Spotted last weekend in Sydney
Spotted last weekend in Sydney
When U2 met with Steve Jobs in 2004, they came away with a deal for a rather baffling piece of cross-promotion. Apple would produce a piece of hardware designed to reflect the band’s latest album at the time, How To Dismantle An Atomic Bomb. With 30 GB and the signatures of all four members of U2, the special edition iPod was priced at US$349. Source: Wikipedia)
But it wasn’t just the kit that fans could love – if they bought the U2 iPod, they would also get a different version of the album to anyone buying it the old way, in the shops.
U2 iPods gave the owner special privileges, such as downloading songs for free, they also scored a US$50 coupon for a US$149 collection of U2′s entire back catalog.
Together, the band and the brand appeared were redefining the music industry. But if they did, where are all the follow-up music/hardware integrations? Why can’t I buy a Foo Fighters album pre-loaded on an iPhone or even a Ben Folds LP on a USB stick? The whole plan stalled at the starting line, leaving us buying CDs and downloading MP3s, occasionally with bonus videos or imagery in a ‘digital booklet’. This is not awe-inspiring stuff.
The biggest movements since then have seen Radiohead offering their song in your choice of format and at the price you think its worth. Beck offered his album in sheet music only in 2012 (hoping for a mash-up that never came), while last week, David Bowie was lauded as an innovator for streaming his album for free. Oh please.
While streaming services such as Spotify and Pandora may already have rendered the purchase of an album irrelevant for the next generation, I still like to have a physical object to show for my money. I make exceptions to this rule when the digital offering is far better than what I would get from a CD with its inserts. But this remains rare, and so, record stores still have kilometers of shelving dedicated to popular bands and their back catalogs. I am certain the CD wil not phase out until a new replacement comes.
Here’s one way things might play out, according to Bono…
The App as Music
I decide to buy an album … I download an app to my smartphone or tablet … I get a preview of songs and a teaser video of what else is on offer … I can then opt-in for the album (together with bonus extras, just like a DVD) or just select some singles to download and be done with it.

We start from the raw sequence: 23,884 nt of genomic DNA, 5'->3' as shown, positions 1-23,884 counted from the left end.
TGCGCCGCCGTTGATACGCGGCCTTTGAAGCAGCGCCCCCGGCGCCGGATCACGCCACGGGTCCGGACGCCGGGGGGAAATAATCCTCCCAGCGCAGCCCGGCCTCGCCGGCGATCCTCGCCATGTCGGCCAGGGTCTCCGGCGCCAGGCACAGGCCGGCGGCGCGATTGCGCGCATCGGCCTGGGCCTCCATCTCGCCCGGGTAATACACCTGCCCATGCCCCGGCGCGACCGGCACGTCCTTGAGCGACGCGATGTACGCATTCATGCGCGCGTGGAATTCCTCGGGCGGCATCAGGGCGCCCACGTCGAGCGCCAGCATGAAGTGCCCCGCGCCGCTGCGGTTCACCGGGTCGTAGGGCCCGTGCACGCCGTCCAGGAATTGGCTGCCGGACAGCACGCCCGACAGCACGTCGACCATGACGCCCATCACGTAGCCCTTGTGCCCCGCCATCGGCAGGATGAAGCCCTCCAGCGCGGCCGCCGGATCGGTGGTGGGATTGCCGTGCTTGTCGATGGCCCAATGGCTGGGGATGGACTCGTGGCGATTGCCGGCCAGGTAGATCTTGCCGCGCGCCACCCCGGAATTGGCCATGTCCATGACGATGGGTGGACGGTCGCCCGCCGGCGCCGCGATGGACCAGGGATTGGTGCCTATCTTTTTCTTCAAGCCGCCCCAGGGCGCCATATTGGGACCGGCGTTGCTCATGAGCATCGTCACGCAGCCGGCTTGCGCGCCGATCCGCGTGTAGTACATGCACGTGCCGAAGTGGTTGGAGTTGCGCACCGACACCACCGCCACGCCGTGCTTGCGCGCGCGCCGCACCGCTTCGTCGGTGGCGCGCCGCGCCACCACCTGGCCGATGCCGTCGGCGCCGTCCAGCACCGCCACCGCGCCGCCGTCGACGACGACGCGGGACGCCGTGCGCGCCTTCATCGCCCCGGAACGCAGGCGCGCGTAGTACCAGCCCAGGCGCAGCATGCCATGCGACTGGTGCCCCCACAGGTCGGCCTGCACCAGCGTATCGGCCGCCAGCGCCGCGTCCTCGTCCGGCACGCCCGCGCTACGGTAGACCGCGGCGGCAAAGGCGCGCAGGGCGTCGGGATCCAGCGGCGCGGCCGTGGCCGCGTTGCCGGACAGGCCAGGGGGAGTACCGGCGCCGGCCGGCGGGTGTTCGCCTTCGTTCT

Sounds good so far.
But what if the app took me even further? Perhaps it could unlock a back-catalog of videos, or a list of demos and b-sides that took me into the studio like a producer, watching as the band developed each track and sifted through snippets, hooks and riffs to find the gold?
Here’s how Bono describes it, speaking, as he does every few years, of the band’s need to reinvent themselves.
Socially, an app as an album could lift the experience to another level again. Imagine if, while listening, I can read other my friends’ comments on the songs, just as I should be able drop comments into the stream for others to see, if they so choose.
An in-built forum should also capture fans’ debate of the lyrics or the band’s missteps.
I should also be able to share it with a group of friends, having a virtual listening party, helping promote the songs to my friends.
Right now, Spotify tells me – via Facebook and ad nausea - what some of my friends are listening to. But this form of socialised music listening fails at the first turn.
If I have never heard of the song or artist, there ends my interest… I’m done. I know I said I’d like to find out music recommended by my friends, but it turns out an automated feed of what they are listening to right now does not equal useful recommendations. (Now, please leave me alone to continue sifting through the already mindless landscape of posts from ‘friends’ I barely know.)
Moreover, Spotify makes me annoyed not just at the technology but even at my real life friends who should know better. This is all little better than Apple’s Ping – an ill-fated foray into social music sharing. Nor is it any more user-friendly than the Washington Post ‘social reader‘ – a Facebook experiment that gained massive notoriety for increasing traffic then even more infamy following the mass exit of millions of users who felt violated by its sharing of all articles they had read.
Turns out we don’t need Bono or Steve Jobs. I am simply longing once more for music parties, where your friends came over, you put on a CD and you just discuss it; You tell why you like it, who it reminds you of, or you tear it apart because it’s rubbish.
If an app or online service can deliver that, sign me up.
The Southerly Buster is the perfect analogy for living in Sydney. There’s always something fantastic about to whack you in the face.
And I don’t mean that drunk bloke glassing you after a great night at the pub. I’m being serious.
Why do you think King’s Cross is so close to beautiful Potts Point, Penrith is next to the Blue Mountains, and so many busy and noisy streets are lined with stunning crêpe myrtles?
It works the other way too. You’re having a great swim at the beach and then you get caught in a rip. Everyone’s day at the cricket is ruined by a knob with a big flag.
Whenever I have a day hating the CBD I wander down to the harbour. And there it is… The Cahill Expressway.
We enjoy mixing the ugly with the beautiful — because too much of either is nauseating. I truly love Sydney … even if it makes me feel dirty. Because there’s always a southerly coming.
Southerly Busters Explained – Bureau of Meteorology